July 20 (Bloomberg) -- The liquidator of Bernard L. Madoff’s firm may have to drop about $2 billion in claims against UBS AG after telling a district court judge he will stop demanding damages from the Swiss bank, based on data from a filing by UBS.
Trustee Irving Picard sued UBS twice, seeking $2.6 billion and alleging the Zurich-based bank aided Madoff’s fraud by setting up so-called feeder funds and agreeing “to look the other way” at irregularities. He told U.S. District Judge Colleen McMahon in Manhattan this month he would ask UBS only to return money taken from the Ponzi scheme before its 2008 collapse. He had sought “in excess of $2 billion” based on accusations of wrongdoing, UBS said in the filing last month.
Madoff investors will get much less money if Picard drops damage claims in other cases. His lawsuit against JPMorgan Chase & Co. asks for $19 billion in damages, equal to all money lost in the fraud. A $1 billion suit against the New York Mets’ owners uses common-law claims to demand the return of $700 million in principal.
“Picard may have made a tactical decision” to retreat from bigger claims, said Chip Bowles, a bankruptcy lawyer at Greenebaum Doll & McDonald PLLC in Louisville, Kentucky, who isn’t involved in Madoff litigation. The U.S. Supreme Court ruling in the Anna Nicole Smith case indicated that bankruptcy courts will have smaller powers in the future, he said.
Amanda Remus, a Picard spokeswoman, said the trustee’s decision to drop two common law causes of action against UBS and its affiliates “has no impact either on the strength of our case or on the amounts of recoveries and damages that the trustee’s actions will seek for ultimate distribution” to Madoff customers.
Giving Up $2 Billion
After reviewing Picard’s original suit against UBS, Bowles said the trustee “will get large sums of money using garden variety bankruptcy law, but he is giving up at least $2 billion based on common and state law claims.”
UBS shares trading in Switzerland before U.S. markets opened rose as much as 4.4 percent to 13.91 Swiss francs after the withdrawal of Picard’s claims was reported. In New York Stock Exchange composite trading, UBS rose 60 cents, or 3.7 percent, to $16.98 at 2:56 p.m.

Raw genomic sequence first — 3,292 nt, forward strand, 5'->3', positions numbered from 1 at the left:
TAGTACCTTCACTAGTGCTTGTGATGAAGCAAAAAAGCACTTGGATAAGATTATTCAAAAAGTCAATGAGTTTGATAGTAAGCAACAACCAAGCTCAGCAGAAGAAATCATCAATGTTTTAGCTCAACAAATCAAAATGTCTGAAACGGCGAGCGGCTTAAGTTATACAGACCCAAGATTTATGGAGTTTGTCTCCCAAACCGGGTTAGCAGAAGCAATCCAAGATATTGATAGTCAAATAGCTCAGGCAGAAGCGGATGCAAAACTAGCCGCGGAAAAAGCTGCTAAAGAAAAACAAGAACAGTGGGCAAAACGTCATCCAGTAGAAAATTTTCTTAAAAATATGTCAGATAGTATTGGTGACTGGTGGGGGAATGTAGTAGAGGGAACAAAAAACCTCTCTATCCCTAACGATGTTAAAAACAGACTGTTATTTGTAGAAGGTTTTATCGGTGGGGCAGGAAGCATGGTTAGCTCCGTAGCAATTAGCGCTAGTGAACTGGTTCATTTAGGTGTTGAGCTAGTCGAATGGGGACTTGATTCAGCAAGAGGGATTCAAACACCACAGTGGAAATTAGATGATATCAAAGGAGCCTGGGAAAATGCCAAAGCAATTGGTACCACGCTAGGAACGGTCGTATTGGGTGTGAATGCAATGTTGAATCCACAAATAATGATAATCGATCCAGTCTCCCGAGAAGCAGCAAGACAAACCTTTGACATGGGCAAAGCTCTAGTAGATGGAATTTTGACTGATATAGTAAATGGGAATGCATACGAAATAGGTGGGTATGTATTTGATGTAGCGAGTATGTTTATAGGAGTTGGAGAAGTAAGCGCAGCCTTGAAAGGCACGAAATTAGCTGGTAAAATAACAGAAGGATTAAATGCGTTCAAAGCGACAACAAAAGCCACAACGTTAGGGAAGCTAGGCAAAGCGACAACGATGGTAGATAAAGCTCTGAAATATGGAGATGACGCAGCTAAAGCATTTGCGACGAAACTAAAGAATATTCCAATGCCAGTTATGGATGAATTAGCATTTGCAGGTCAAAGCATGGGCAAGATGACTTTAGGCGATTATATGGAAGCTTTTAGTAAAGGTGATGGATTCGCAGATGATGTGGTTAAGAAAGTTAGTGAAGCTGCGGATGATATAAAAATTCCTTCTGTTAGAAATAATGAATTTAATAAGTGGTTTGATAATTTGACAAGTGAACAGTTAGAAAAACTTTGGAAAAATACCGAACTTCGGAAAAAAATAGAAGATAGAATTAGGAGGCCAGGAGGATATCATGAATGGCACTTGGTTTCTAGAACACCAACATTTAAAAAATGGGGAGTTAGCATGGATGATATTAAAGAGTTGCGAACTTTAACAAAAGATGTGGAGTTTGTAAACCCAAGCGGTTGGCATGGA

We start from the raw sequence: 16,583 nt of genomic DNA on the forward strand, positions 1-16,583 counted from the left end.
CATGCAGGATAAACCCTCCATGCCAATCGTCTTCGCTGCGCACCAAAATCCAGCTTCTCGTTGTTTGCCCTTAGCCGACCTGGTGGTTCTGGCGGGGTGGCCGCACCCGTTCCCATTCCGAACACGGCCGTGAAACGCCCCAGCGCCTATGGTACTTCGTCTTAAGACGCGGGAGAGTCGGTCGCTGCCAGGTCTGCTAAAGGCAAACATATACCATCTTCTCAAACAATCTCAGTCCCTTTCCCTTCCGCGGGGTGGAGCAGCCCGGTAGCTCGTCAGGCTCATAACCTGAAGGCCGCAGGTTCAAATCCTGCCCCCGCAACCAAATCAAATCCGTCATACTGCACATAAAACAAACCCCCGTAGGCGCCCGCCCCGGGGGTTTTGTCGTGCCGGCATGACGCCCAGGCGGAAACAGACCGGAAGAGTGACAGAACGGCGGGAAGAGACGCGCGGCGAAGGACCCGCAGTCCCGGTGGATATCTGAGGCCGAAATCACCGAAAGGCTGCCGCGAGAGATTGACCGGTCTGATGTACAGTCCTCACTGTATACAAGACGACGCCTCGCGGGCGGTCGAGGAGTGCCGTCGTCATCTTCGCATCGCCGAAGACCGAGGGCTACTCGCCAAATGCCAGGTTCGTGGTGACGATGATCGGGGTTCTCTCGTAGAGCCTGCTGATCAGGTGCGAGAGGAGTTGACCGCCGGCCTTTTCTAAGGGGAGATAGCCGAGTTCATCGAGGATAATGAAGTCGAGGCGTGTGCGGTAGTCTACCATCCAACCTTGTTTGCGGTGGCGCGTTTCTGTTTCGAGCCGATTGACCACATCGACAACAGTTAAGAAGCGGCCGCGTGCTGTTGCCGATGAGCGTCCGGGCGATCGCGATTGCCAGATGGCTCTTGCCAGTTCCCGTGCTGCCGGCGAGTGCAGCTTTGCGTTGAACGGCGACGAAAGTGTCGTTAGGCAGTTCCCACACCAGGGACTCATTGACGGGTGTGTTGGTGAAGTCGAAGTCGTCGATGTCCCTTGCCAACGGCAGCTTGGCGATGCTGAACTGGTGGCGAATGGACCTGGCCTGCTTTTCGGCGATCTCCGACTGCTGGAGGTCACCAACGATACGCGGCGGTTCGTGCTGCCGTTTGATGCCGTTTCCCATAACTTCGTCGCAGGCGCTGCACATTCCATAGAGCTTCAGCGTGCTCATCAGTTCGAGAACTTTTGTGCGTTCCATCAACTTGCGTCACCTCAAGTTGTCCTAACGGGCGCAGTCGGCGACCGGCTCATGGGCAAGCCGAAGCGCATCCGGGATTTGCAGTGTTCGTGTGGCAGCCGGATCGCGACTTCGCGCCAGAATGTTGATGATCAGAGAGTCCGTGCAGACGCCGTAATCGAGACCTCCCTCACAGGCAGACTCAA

Picard’s letter to the judge wasn’t filed in court. McMahon, who is reviewing the case, noted the trustee’s “amendment of right” and withdrawal of common law claims in a letter to both sides’ lawyers filed yesterday in court.
She asked them to clarify by July 22 what claims remain and what funds Picard is trying to recoup relying solely on “garden variety bankruptcy” principles.
Picard filed 1,000 suits to recover $100 billion for Madoff investors. Instead of trying to recoup only money taken out of the bankrupt firm, he mostly demanded damages, using common law and other laws that banks say a liquidator isn’t entitled to use.
HSBC Holdings Plc asked U.S. District Judge Jed Rakoff to dismiss a $9 billion suit against the U.K. bank and so-called feeder funds, arguing that Picard went beyond his role as liquidator of the Madoff firm.
Rakoff also is considering whether the trustee had a right to use U.S. racketeering law to triple his demands in a $59 billion suit against UniCredit SpA; Bank Medici AG; its founder, Sonja Kohn; and dozens of Italian and Austrian parties.
McMahon, the judge in Picard’s $19 billion suit against New York-based JPMorgan, granted UBS’s request to review the case this month, saying it raises similar issues to the JPMorgan suit about whether Picard has a right to demand damages.
The case is Picard v. UBS AG, 11-cv-04213, U.S. District Court, Southern District of New York (Manhattan).
To contact the reporter on this story: Linda Sandler in New York at email@example.com.
To contact the editor responsible for this story: John Pickering at firstname.lastname@example.org